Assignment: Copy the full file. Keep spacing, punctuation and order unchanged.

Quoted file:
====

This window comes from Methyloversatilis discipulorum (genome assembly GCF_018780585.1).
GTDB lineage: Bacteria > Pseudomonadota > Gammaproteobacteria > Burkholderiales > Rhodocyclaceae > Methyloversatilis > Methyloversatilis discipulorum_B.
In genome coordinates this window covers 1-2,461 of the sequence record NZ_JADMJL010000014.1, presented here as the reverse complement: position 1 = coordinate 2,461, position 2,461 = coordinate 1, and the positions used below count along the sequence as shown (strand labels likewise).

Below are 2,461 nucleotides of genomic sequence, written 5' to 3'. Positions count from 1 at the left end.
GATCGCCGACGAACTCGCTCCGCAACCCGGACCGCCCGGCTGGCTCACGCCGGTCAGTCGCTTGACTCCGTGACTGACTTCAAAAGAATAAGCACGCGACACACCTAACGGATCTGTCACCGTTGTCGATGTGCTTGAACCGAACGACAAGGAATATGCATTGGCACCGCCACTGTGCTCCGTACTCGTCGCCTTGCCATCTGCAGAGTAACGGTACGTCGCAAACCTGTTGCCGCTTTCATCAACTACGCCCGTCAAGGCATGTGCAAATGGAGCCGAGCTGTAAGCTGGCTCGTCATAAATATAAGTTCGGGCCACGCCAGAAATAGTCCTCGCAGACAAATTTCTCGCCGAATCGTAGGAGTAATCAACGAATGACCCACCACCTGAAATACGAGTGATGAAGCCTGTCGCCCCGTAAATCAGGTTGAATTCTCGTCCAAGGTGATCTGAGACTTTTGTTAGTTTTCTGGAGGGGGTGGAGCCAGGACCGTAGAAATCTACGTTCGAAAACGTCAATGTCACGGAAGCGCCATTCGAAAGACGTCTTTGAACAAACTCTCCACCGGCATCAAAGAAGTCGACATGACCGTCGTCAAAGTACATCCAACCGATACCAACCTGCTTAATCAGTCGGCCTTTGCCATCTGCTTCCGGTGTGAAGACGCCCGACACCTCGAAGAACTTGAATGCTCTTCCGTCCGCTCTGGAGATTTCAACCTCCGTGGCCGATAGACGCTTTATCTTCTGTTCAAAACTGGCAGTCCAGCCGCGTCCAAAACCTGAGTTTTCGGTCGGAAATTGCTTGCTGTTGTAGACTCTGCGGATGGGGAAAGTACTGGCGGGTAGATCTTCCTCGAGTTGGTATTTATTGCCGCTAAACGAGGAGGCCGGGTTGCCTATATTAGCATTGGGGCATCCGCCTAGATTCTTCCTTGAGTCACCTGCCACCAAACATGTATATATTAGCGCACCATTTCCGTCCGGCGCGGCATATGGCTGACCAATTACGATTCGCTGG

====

This window comes from Methyloversatilis discipulorum (genome assembly GCF_018780585.1).
GTDB lineage: Bacteria > Pseudomonadota > Gammaproteobacteria > Burkholderiales > Rhodocyclaceae > Methyloversatilis > Methyloversatilis discipulorum_B.
In genome coordinates this window covers 1-2,461 of the sequence record NZ_JADMJL010000014.1, presented here as the reverse complement: position 1 = coordinate 2,461, position 2,461 = coordinate 1, and the positions used below count along the sequence as shown (strand labels likewise).

Below are 2,461 nucleotides of genomic sequence, written 5' to 3'. Positions count from 1 at the left end.
GATCGCCGACGAACTCGCTCCGCAACCCGGACCGCCCGGCTGGCTCACGCCGGTCAGTCGCTTGACTCCGTGACTGACTTCAAAAGAATAAGCACGCGACACACCTAACGGATCTGTCACCGTTGTCGATGTGCTTGAACCGAACGACAAGGAATATGCATTGGCACCGCCACTGTGCTCCGTACTCGTCGCCTTGCCATCTGCAGAGTAACGGTACGTCGCAAACCTGTTGCCGCTTTCATCAACTACGCCCGTCAAGGCATGTGCAAATGGAGCCGAGCTGTAAGCTGGCTCGTCATAAATATAAGTTCGGGCCACGCCAGAAATAGTCCTCGCAGACAAATTTCTCGCCGAATCGTAGGAGTAATCAACGAATGACCCACCACCTGAAATACGAGTGATGAAGCCTGTCGCCCCGTAAATCAGGTTGAATTCTCGTCCAAGGTGATCTGAGACTTTTGTTAGTTTTCTGGAGGGGGTGGAGCCAGGACCGTAGAAATCTACGTTCGAAAACGTCAATGTCACGGAAGCGCCATTCGAAAGACGTCTTTGAACAAACTCTCCACCGGCATCAAAGAAGTCGACATGACCGTCGTCAAAGTACATCCAACCGATACCAACCTGCTTAATCAGTCGGCCTTTGCCATCTGCTTCCGGTGTGAAGACGCCCGACACCTCGAAGAACTTGAATGCTCTTCCGTCCGCTCTGGAGATTTCAACCTCCGTGGCCGATAGACGCTTTATCTTCTGTTCAAAACTGGCAGTCCAGCCGCGTCCAAAACCTGAGTTTTCGGTCGGAAATTGCTTGCTGTTGTAGACTCTGCGGATGGGGAAAGTACTGGCGGGTAGATCTTCCTCGAGTTGGTATTTATTGCCGCTAAACGAGGAGGCCGGGTTGCCTATATTAGCATTGGGGCATCCGCCTAGATTCTTCCTTGAGTCACCTGCCACCAAACATGTATATATTAGCGCACCATTTCCGTCCGGCGCGGCATATGGCTGACCAATTACGATTCGCTGG